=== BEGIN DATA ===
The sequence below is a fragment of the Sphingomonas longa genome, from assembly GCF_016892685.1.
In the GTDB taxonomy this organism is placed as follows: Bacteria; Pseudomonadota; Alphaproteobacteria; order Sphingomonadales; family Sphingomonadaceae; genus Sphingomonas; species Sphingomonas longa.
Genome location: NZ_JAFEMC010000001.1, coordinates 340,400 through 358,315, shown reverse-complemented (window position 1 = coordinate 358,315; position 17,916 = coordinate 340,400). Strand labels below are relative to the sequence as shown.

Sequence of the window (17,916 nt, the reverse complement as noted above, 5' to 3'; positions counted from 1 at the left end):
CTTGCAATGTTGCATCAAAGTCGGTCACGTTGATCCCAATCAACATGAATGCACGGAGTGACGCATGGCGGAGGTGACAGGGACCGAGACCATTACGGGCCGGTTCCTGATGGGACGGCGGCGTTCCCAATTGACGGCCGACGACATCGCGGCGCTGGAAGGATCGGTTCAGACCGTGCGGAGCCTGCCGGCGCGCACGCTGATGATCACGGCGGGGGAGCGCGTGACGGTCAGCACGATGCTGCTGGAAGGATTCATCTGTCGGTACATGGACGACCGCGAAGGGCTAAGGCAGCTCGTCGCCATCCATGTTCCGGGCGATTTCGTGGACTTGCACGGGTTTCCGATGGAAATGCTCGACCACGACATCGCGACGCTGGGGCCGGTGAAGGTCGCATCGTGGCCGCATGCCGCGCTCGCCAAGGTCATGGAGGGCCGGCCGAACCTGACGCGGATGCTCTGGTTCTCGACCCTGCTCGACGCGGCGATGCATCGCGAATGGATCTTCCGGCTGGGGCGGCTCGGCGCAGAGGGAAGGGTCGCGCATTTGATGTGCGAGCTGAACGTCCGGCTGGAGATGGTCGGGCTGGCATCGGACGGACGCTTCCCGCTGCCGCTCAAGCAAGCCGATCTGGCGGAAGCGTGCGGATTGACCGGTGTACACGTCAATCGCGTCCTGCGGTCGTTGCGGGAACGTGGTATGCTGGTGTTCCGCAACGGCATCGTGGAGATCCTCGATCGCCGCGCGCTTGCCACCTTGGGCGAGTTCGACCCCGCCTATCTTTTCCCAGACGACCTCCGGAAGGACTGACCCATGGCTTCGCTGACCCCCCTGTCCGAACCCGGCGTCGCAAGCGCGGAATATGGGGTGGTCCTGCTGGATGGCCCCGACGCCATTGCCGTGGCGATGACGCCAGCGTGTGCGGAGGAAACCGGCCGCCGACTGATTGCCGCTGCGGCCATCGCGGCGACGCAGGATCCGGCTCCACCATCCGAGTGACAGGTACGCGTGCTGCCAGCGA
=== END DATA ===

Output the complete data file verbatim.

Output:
The sequence below is a fragment of the Sphingomonas longa genome, from assembly GCF_016892685.1.
In the GTDB taxonomy this organism is placed as follows: Bacteria; Pseudomonadota; Alphaproteobacteria; order Sphingomonadales; family Sphingomonadaceae; genus Sphingomonas; species Sphingomonas longa.
Genome location: NZ_JAFEMC010000001.1, coordinates 340,400 through 358,315, shown reverse-complemented (window position 1 = coordinate 358,315; position 17,916 = coordinate 340,400). Strand labels below are relative to the sequence as shown.

Sequence of the window (17,916 nt, the reverse complement as noted above, 5' to 3'; positions counted from 1 at the left end):
CTTGCAATGTTGCATCAAAGTCGGTCACGTTGATCCCAATCAACATGAATGCACGGAGTGACGCATGGCGGAGGTGACAGGGACCGAGACCATTACGGGCCGGTTCCTGATGGGACGGCGGCGTTCCCAATTGACGGCCGACGACATCGCGGCGCTGGAAGGATCGGTTCAGACCGTGCGGAGCCTGCCGGCGCGCACGCTGATGATCACGGCGGGGGAGCGCGTGACGGTCAGCACGATGCTGCTGGAAGGATTCATCTGTCGGTACATGGACGACCGCGAAGGGCTAAGGCAGCTCGTCGCCATCCATGTTCCGGGCGATTTCGTGGACTTGCACGGGTTTCCGATGGAAATGCTCGACCACGACATCGCGACGCTGGGGCCGGTGAAGGTCGCATCGTGGCCGCATGCCGCGCTCGCCAAGGTCATGGAGGGCCGGCCGAACCTGACGCGGATGCTCTGGTTCTCGACCCTGCTCGACGCGGCGATGCATCGCGAATGGATCTTCCGGCTGGGGCGGCTCGGCGCAGAGGGAAGGGTCGCGCATTTGATGTGCGAGCTGAACGTCCGGCTGGAGATGGTCGGGCTGGCATCGGACGGACGCTTCCCGCTGCCGCTCAAGCAAGCCGATCTGGCGGAAGCGTGCGGATTGACCGGTGTACACGTCAATCGCGTCCTGCGGTCGTTGCGGGAACGTGGTATGCTGGTGTTCCGCAACGGCATCGTGGAGATCCTCGATCGCCGCGCGCTTGCCACCTTGGGCGAGTTCGACCCCGCCTATCTTTTCCCAGACGACCTCCGGAAGGACTGACCCATGGCTTCGCTGACCCCCCTGTCCGAACCCGGCGTCGCAAGCGCGGAATATGGGGTGGTCCTGCTGGATGGCCCCGACGCCATTGCCGTGGCGATGACGCCAGCGTGTGCGGAGGAAACCGGCCGCCGACTGATTGCCGCTGCGGCCATCGCGGCGACGCAGGATCCGGCTCCACCATCCGAGTGACAGGTACGCGTGCTGCCAGCGA